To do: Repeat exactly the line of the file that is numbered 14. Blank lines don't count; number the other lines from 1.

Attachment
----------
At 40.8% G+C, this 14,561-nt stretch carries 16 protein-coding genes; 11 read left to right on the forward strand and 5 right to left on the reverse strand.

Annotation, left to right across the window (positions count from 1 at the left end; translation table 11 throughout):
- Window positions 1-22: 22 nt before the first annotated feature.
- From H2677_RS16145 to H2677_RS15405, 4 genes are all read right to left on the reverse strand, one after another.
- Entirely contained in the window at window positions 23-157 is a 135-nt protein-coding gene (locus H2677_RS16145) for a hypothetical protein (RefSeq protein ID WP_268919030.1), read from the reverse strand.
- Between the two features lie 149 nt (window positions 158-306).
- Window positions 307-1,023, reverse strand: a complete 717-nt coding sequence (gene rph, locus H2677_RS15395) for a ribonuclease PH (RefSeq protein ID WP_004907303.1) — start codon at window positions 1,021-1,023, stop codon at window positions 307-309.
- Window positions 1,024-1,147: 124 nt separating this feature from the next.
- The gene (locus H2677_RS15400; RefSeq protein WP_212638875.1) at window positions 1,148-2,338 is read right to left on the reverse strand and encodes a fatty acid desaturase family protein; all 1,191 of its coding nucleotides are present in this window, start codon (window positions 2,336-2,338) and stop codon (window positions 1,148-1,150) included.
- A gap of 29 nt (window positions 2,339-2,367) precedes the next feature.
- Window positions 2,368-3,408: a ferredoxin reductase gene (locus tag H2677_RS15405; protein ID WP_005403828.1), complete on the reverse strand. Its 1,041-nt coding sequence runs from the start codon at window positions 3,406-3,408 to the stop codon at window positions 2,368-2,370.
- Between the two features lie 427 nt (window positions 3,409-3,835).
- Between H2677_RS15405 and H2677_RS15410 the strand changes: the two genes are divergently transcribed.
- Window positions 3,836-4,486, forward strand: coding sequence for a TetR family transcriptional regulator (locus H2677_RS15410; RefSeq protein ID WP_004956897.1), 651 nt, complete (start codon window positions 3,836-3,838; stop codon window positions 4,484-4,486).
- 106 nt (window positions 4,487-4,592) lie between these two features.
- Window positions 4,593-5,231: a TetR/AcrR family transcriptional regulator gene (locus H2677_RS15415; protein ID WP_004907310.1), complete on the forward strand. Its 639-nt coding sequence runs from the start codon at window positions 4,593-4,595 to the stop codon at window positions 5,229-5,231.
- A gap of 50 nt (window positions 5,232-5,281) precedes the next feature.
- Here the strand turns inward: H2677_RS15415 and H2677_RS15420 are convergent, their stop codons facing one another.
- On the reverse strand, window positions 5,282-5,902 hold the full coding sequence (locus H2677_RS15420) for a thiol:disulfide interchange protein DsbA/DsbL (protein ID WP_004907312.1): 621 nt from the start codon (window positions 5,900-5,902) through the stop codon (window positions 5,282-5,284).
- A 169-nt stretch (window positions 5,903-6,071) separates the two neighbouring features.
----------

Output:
- Window positions 3,836-4,486, forward strand: coding sequence for a TetR family transcriptional regulator (locus H2677_RS15410; RefSeq protein ID WP_004956897.1), 651 nt, complete (start codon window positions 3,836-3,838; stop codon window positions 4,484-4,486).